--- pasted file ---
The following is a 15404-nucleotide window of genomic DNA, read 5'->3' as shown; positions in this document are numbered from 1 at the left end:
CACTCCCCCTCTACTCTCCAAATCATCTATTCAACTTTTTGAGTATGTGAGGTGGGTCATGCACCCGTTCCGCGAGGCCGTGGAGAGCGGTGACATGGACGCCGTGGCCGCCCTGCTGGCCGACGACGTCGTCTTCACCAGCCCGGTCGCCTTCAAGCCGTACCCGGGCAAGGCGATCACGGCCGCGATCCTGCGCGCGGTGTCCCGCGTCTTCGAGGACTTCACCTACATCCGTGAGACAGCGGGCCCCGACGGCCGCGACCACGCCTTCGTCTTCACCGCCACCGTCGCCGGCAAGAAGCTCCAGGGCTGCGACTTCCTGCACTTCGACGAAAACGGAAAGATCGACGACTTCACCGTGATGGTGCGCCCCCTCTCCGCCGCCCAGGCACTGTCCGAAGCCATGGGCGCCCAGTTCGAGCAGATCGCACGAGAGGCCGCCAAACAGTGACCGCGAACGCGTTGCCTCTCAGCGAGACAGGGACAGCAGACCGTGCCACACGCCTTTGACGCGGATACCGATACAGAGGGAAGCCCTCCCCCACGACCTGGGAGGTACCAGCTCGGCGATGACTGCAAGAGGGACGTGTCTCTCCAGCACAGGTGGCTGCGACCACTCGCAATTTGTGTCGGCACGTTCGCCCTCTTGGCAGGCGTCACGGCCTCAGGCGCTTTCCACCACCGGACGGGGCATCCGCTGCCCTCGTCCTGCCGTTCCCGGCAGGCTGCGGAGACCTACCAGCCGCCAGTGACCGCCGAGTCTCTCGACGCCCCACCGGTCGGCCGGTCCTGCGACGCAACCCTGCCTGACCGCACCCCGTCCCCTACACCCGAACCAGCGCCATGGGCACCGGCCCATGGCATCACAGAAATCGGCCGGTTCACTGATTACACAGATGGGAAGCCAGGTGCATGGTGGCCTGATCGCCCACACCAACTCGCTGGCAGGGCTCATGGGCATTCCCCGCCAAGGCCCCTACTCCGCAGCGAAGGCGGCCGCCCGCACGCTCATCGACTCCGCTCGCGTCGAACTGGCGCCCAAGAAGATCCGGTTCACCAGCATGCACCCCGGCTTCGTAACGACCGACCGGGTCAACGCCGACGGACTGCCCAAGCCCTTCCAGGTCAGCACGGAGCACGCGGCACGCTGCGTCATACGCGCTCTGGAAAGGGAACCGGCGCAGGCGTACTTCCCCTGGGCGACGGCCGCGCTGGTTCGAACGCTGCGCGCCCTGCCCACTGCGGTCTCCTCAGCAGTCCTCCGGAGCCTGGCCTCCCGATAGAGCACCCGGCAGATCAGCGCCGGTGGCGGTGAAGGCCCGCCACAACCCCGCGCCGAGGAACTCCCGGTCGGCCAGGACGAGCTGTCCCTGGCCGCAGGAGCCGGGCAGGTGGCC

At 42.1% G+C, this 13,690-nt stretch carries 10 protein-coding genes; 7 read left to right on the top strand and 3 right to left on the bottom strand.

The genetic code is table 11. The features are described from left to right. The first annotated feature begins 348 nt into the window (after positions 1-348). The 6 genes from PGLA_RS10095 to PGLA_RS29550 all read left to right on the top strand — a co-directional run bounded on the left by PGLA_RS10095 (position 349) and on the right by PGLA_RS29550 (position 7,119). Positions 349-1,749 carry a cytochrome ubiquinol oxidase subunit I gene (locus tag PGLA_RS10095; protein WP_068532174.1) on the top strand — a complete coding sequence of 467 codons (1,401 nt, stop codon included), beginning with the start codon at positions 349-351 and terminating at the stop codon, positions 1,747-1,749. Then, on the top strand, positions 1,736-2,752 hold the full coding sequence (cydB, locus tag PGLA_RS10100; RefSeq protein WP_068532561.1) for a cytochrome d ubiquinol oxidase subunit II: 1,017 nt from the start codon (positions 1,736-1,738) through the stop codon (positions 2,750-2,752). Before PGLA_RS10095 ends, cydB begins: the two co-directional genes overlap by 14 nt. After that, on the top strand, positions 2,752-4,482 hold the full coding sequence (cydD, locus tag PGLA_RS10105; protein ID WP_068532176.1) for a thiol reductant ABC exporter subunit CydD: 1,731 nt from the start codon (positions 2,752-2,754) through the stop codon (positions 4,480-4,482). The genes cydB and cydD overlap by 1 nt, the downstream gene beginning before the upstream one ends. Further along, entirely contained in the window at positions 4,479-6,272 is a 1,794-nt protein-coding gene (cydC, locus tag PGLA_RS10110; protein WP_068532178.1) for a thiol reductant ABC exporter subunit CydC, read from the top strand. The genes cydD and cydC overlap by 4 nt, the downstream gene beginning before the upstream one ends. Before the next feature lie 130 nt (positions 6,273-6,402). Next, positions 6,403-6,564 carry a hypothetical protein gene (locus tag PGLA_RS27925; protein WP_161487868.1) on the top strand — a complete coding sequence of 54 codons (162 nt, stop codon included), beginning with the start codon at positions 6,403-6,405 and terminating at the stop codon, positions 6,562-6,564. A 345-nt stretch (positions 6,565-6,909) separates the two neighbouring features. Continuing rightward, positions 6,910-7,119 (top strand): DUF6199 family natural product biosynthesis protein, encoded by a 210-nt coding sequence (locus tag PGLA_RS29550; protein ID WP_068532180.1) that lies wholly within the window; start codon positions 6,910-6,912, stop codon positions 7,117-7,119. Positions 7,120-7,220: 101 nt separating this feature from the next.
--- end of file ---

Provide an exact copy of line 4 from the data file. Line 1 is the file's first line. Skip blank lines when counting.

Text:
The genetic code is table 11. The features are described from left to right. The first annotated feature begins 348 nt into the window (after positions 1-348). The 6 genes from PGLA_RS10095 to PGLA_RS29550 all read left to right on the top strand — a co-directional run bounded on the left by PGLA_RS10095 (position 349) and on the right by PGLA_RS29550 (position 7,119). Positions 349-1,749 carry a cytochrome ubiquinol oxidase subunit I gene (locus tag PGLA_RS10095; protein WP_068532174.1) on the top strand — a complete coding sequence of 467 codons (1,401 nt, stop codon included), beginning with the start codon at positions 349-351 and terminating at the stop codon, positions 1,747-1,749. Then, on the top strand, positions 1,736-2,752 hold the full coding sequence (cydB, locus tag PGLA_RS10100; RefSeq protein WP_068532561.1) for a cytochrome d ubiquinol oxidase subunit II: 1,017 nt from the start codon (positions 1,736-1,738) through the stop codon (positions 2,750-2,752). Before PGLA_RS10095 ends, cydB begins: the two co-directional genes overlap by 14 nt. After that, on the top strand, positions 2,752-4,482 hold the full coding sequence (cydD, locus tag PGLA_RS10105; protein ID WP_068532176.1) for a thiol reductant ABC exporter subunit CydD: 1,731 nt from the start codon (positions 2,752-2,754) through the stop codon (positions 4,480-4,482). The genes cydB and cydD overlap by 1 nt, the downstream gene beginning before the upstream one ends. Further along, entirely contained in the window at positions 4,479-6,272 is a 1,794-nt protein-coding gene (cydC, locus tag PGLA_RS10110; protein WP_068532178.1) for a thiol reductant ABC exporter subunit CydC, read from the top strand. The genes cydD and cydC overlap by 4 nt, the downstream gene beginning before the upstream one ends. Before the next feature lie 130 nt (positions 6,273-6,402). Next, positions 6,403-6,564 carry a hypothetical protein gene (locus tag PGLA_RS27925; protein WP_161487868.1) on the top strand — a complete coding sequence of 54 codons (162 nt, stop codon included), beginning with the start codon at positions 6,403-6,405 and terminating at the stop codon, positions 6,562-6,564. A 345-nt stretch (positions 6,565-6,909) separates the two neighbouring features. Continuing rightward, positions 6,910-7,119 (top strand): DUF6199 family natural product biosynthesis protein, encoded by a 210-nt coding sequence (locus tag PGLA_RS29550; protein ID WP_068532180.1) that lies wholly within the window; start codon positions 6,910-6,912, stop codon positions 7,117-7,119. Positions 7,120-7,220: 101 nt separating this feature from the next.